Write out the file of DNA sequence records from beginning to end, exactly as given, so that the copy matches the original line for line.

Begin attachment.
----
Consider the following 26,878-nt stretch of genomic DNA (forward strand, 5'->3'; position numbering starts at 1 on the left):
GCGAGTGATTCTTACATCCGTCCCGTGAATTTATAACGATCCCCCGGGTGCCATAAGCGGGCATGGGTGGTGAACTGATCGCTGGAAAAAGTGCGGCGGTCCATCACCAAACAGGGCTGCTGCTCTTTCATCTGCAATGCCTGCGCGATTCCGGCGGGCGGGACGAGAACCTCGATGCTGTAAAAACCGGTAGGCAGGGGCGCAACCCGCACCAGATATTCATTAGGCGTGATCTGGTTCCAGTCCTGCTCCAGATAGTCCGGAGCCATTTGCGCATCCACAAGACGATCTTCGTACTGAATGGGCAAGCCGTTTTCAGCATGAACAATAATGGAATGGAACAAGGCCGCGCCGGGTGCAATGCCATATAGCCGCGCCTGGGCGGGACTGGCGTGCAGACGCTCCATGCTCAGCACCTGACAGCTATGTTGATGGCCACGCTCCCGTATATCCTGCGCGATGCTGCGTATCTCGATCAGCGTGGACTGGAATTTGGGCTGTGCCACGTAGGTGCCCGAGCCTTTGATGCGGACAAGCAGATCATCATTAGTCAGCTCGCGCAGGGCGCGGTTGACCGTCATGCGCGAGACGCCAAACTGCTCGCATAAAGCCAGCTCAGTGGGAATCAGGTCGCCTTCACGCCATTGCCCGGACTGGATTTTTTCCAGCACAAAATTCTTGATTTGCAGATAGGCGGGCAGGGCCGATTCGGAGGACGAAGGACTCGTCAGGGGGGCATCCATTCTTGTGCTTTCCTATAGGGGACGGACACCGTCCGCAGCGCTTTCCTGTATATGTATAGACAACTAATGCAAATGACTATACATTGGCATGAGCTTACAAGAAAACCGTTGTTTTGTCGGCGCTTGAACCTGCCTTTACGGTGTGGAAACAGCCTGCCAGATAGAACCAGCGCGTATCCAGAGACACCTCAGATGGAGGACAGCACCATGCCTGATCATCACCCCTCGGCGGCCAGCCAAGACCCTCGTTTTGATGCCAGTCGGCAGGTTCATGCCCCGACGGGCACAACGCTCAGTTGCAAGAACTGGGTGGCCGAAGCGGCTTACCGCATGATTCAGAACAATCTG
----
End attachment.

Consider the following 26,878-nt stretch of genomic DNA (forward strand, 5'->3'; position numbering starts at 1 on the left):
GCGAGTGATTCTTACATCCGTCCCGTGAATTTATAACGATCCCCCGGGTGCCATAAGCGGGCATGGGTGGTGAACTGATCGCTGGAAAAAGTGCGGCGGTCCATCACCAAACAGGGCTGCTGCTCTTTCATCTGCAATGCCTGCGCGATTCCGGCGGGCGGGACGAGAACCTCGATGCTGTAAAAACCGGTAGGCAGGGGCGCAACCCGCACCAGATATTCATTAGGCGTGATCTGGTTCCAGTCCTGCTCCAGATAGTCCGGAGCCATTTGCGCATCCACAAGACGATCTTCGTACTGAATGGGCAAGCCGTTTTCAGCATGAACAATAATGGAATGGAACAAGGCCGCGCCGGGTGCAATGCCATATAGCCGCGCCTGGGCGGGACTGGCGTGCAGACGCTCCATGCTCAGCACCTGACAGCTATGTTGATGGCCACGCTCCCGTATATCCTGCGCGATGCTGCGTATCTCGATCAGCGTGGACTGGAATTTGGGCTGTGCCACGTAGGTGCCCGAGCCTTTGATGCGGACAAGCAGATCATCATTAGTCAGCTCGCGCAGGGCGCGGTTGACCGTCATGCGCGAGACGCCAAACTGCTCGCATAAAGCCAGCTCAGTGGGAATCAGGTCGCCTTCACGCCATTGCCCGGACTGGATTTTTTCCAGCACAAAATTCTTGATTTGCAGATAGGCGGGCAGGGCCGATTCGGAGGACGAAGGACTCGTCAGGGGGGCATCCATTCTTGTGCTTTCCTATAGGGGACGGACACCGTCCGCAGCGCTTTCCTGTATATGTATAGACAACTAATGCAAATGACTATACATTGGCATGAGCTTACAAGAAAACCGTTGTTTTGTCGGCGCTTGAACCTGCCTTTACGGTGTGGAAACAGCCTGCCAGATAGAACCAGCGCGTATCCAGAGACACCTCAGATGGAGGACAGCACCATGCCTGATCATCACCCCTCGGCGGCCAGCCAAGACCCTCGTTTTGATGCCAGTCGGCAGGTTCATGCCCCGACGGGCACAACGCTCAGTTGCAAGAACTGGGTGGCCGAAGCGGCTTACCGCATGATTCAGAACAATCTG